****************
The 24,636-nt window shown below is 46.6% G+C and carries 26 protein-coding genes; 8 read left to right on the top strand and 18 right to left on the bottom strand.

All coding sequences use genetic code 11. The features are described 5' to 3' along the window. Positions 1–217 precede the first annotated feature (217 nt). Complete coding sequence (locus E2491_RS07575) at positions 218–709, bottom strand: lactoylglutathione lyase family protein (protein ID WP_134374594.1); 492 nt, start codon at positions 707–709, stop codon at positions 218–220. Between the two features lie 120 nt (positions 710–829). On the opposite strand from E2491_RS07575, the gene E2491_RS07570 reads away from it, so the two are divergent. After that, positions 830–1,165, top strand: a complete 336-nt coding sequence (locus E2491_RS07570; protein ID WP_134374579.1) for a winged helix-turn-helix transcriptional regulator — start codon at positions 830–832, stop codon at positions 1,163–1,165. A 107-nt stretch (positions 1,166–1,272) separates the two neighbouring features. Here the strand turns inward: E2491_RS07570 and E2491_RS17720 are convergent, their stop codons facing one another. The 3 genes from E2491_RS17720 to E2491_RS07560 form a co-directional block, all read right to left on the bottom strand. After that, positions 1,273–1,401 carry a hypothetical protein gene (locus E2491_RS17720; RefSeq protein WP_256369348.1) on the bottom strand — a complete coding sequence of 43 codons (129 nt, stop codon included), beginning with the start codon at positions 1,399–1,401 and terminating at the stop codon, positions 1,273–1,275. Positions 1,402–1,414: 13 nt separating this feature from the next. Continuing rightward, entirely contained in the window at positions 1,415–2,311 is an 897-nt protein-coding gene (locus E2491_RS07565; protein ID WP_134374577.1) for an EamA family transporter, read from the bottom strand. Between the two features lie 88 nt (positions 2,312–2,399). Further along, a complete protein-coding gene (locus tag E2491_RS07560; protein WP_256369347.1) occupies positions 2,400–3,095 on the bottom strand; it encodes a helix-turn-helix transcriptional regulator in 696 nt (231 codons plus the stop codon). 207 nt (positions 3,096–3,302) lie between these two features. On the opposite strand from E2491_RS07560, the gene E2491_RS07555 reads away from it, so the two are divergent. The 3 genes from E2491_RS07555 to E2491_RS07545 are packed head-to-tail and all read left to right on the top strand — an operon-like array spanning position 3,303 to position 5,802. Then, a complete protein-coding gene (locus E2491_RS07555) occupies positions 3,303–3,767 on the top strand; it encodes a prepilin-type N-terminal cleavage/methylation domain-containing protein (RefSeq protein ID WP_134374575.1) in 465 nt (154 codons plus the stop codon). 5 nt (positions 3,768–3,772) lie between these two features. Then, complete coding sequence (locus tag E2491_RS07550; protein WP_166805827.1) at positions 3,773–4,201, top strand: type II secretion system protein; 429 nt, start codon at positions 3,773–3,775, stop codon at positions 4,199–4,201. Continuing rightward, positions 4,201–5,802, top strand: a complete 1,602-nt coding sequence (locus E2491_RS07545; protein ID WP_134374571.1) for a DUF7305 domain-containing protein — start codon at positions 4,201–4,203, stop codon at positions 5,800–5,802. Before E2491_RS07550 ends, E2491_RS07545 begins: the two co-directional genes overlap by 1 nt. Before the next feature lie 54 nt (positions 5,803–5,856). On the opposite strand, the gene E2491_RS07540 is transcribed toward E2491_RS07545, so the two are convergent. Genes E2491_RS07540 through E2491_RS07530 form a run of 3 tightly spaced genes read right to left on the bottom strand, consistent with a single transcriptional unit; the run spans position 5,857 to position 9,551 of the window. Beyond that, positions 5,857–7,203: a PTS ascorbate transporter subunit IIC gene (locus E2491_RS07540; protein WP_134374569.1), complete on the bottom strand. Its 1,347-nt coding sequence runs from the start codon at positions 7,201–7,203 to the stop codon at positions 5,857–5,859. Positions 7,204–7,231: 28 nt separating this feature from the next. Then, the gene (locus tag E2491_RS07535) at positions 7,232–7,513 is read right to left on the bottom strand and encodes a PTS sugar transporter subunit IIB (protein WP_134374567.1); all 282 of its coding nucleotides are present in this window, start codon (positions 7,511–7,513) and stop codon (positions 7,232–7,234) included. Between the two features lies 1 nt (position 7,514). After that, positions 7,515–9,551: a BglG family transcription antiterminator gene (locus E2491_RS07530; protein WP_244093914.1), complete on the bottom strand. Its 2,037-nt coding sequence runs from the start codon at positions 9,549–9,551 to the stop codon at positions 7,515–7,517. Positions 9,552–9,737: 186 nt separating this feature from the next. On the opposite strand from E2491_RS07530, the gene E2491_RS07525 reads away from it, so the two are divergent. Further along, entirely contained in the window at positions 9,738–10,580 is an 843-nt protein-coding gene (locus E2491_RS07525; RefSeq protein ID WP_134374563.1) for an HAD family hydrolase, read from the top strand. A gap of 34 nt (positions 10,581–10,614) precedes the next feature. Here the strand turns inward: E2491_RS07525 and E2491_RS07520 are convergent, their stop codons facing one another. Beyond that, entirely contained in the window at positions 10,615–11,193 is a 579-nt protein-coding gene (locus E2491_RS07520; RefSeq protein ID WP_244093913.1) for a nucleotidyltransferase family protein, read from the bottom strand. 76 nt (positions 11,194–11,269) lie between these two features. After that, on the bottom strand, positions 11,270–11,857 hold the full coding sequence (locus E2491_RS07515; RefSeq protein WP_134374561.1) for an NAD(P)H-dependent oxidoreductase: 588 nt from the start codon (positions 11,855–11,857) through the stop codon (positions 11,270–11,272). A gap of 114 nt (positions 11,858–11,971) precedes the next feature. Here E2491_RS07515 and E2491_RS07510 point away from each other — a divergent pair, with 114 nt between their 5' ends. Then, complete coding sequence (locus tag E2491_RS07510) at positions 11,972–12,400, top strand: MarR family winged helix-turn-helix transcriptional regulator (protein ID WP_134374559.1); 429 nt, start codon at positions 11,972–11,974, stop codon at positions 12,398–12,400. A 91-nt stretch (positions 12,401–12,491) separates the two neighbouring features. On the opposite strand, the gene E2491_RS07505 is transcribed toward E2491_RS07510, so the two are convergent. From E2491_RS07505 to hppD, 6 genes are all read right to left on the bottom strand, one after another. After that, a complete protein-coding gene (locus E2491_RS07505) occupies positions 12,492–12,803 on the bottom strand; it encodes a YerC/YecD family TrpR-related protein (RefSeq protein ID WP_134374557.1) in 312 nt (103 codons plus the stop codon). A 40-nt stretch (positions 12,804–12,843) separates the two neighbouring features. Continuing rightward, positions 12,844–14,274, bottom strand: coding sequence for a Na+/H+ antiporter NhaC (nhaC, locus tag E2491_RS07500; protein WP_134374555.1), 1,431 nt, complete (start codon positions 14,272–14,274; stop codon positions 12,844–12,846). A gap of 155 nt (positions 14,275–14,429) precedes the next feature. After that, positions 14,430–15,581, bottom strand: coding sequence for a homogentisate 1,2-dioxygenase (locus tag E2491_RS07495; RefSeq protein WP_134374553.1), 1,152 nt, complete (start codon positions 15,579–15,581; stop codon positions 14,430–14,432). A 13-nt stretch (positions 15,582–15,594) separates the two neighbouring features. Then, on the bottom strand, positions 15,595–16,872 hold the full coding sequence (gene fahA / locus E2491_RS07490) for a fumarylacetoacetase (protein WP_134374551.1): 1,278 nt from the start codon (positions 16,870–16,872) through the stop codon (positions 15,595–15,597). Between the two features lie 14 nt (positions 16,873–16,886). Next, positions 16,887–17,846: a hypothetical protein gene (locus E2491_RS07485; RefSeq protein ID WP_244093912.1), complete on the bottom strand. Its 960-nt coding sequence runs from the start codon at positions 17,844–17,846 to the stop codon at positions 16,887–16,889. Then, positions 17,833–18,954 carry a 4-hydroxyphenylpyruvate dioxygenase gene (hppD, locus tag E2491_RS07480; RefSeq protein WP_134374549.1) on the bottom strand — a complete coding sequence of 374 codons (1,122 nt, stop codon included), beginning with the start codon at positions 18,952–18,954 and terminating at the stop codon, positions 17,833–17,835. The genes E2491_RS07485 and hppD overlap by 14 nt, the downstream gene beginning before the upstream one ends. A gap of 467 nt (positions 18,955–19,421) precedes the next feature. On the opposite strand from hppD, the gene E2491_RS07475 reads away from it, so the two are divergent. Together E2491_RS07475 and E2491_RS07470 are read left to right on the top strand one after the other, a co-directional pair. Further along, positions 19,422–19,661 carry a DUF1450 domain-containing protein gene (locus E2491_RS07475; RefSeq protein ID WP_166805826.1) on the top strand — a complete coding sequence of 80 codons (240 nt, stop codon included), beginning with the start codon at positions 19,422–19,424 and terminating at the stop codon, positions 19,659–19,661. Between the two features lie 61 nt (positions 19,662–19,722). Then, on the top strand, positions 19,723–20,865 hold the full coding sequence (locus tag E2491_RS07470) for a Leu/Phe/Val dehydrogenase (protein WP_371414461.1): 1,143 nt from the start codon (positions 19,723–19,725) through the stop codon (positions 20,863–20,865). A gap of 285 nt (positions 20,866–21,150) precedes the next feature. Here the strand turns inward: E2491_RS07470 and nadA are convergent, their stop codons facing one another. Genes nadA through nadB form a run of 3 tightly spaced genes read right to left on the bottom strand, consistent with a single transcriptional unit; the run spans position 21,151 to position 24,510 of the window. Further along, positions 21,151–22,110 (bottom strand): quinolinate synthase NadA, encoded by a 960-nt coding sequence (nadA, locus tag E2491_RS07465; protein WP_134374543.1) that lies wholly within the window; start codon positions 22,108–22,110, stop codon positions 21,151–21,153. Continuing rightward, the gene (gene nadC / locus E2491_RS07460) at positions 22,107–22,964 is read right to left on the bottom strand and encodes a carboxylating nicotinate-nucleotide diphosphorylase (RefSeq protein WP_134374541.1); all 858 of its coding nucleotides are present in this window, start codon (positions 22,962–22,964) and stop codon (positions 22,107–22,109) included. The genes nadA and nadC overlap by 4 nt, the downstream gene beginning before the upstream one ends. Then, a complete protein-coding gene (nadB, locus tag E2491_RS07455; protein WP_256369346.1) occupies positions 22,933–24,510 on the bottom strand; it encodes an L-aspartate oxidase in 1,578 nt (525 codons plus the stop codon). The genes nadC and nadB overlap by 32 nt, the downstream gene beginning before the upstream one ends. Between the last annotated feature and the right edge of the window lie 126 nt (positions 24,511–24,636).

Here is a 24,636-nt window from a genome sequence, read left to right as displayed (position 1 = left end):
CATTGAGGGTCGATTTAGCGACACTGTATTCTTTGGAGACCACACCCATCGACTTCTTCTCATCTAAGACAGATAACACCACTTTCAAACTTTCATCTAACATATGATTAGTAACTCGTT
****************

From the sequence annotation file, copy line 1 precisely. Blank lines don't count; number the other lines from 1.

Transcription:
The 24,636-nt window shown below is 46.6% G+C and carries 26 protein-coding genes; 8 read left to right on the top strand and 18 right to left on the bottom strand.